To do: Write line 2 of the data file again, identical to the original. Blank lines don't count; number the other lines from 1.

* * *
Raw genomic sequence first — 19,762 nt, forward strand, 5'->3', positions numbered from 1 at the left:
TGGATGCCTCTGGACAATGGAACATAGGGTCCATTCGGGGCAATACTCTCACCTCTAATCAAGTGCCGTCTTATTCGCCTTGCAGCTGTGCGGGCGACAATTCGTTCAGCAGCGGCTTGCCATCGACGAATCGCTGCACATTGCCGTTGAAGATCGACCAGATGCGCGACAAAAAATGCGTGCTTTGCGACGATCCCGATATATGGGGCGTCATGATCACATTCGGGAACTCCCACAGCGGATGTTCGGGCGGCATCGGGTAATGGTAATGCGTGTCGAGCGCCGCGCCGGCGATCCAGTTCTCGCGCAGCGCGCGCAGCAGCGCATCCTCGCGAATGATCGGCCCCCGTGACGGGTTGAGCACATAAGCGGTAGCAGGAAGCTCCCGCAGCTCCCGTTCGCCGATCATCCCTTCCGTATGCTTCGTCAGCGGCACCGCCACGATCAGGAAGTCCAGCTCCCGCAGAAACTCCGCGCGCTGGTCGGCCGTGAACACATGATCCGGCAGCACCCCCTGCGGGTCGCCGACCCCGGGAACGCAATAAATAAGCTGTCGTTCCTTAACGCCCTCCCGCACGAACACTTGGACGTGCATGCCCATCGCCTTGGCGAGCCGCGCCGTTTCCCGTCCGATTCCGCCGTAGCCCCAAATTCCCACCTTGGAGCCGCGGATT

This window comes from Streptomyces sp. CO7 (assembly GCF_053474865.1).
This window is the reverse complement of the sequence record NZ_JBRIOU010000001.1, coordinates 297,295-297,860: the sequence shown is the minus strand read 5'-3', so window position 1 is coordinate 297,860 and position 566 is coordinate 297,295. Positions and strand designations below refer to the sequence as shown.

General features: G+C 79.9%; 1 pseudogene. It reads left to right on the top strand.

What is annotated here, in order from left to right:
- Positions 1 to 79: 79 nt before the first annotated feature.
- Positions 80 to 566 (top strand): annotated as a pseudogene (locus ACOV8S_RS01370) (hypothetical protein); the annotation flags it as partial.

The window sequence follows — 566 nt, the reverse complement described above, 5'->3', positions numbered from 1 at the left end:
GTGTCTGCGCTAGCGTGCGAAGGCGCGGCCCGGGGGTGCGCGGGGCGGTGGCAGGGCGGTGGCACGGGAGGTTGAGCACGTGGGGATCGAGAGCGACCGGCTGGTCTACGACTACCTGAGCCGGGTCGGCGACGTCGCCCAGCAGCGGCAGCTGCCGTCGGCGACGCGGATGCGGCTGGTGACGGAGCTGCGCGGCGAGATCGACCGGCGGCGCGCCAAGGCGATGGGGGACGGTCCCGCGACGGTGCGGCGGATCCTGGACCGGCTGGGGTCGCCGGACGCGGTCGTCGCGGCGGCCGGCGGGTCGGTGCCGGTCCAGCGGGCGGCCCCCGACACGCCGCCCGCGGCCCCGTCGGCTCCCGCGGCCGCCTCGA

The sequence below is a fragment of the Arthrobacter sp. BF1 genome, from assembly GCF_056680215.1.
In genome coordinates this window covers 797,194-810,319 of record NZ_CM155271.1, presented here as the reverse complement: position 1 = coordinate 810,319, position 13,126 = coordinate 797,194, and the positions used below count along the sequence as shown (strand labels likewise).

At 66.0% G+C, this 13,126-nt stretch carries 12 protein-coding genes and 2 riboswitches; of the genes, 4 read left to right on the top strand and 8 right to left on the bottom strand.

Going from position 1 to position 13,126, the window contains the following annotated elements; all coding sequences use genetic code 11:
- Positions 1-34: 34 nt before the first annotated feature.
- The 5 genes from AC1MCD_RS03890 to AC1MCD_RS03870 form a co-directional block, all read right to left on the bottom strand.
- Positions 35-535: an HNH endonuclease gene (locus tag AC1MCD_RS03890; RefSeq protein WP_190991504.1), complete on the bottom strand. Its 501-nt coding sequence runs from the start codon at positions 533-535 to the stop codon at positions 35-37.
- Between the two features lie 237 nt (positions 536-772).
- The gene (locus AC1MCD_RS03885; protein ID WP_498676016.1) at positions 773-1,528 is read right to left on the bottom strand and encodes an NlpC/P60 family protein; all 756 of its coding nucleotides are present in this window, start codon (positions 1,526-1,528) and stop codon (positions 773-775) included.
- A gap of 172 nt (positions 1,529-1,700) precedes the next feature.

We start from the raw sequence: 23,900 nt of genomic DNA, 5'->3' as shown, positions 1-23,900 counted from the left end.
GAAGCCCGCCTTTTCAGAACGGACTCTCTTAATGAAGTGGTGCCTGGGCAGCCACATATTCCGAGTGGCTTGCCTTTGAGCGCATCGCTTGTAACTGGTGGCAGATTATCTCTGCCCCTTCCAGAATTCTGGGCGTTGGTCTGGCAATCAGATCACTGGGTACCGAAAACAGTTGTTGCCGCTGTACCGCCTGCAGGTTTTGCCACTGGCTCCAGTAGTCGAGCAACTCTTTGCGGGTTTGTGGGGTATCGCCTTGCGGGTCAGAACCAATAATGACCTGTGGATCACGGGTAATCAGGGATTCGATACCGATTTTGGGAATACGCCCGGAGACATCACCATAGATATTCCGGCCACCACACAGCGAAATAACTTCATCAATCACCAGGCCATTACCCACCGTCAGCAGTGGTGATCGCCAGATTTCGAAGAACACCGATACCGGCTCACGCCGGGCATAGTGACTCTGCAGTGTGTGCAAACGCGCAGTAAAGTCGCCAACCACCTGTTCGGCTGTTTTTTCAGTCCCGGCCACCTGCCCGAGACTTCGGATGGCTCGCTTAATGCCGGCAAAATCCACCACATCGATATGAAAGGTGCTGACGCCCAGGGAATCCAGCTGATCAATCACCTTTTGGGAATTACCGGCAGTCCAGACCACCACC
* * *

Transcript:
TGGATGCCTCTGGACAATGGAACATAGGGTCCATTCGGGGCAATACTCTCACCTCTAATCAAGTGCCGTCTTATTCGCCTTGCAGCTGTGCGGGCGACAATTCGTTCAGCAGCGGCTTGCCATCGACGAATCGCTGCACATTGCCGTTGAAGATCGACCAGATGCGCGACAAAAAATGCGTGCTTTGCGACGATCCCGATATATGGGGCGTCATGATCACATTCGGGAACTCCCACAGCGGATGTTCGGGCGGCATCGGGTAATGGTAATGCGTGTCGAGCGCCGCGCCGGCGATCCAGTTCTCGCGCAGCGCGCGCAGCAGCGCATCCTCGCGAATGATCGGCCCCCGTGACGGGTTGAGCACATAAGCGGTAGCAGGAAGCTCCCGCAGCTCCCGTTCGCCGATCATCCCTTCCGTATGCTTCGTCAGCGGCACCGCCACGATCAGGAAGTCCAGCTCCCGCAGAAACTCCGCGCGCTGGTCGGCCGTGAACACATGATCCGGCAGCACCCCCTGCGGGTCGCCGACCCCGGGAACGCAATAAATAAGCTGTCGTTCCTTAACGCCCTCCCGCACGAACACTTGGACGTGCATGCCCATCGCCTTGGCGAGCCGCGCCGTTTCCCGTCCGATTCCGCCGTAGCCCCAAATTCCCACCTTGGAGCCGCGGATT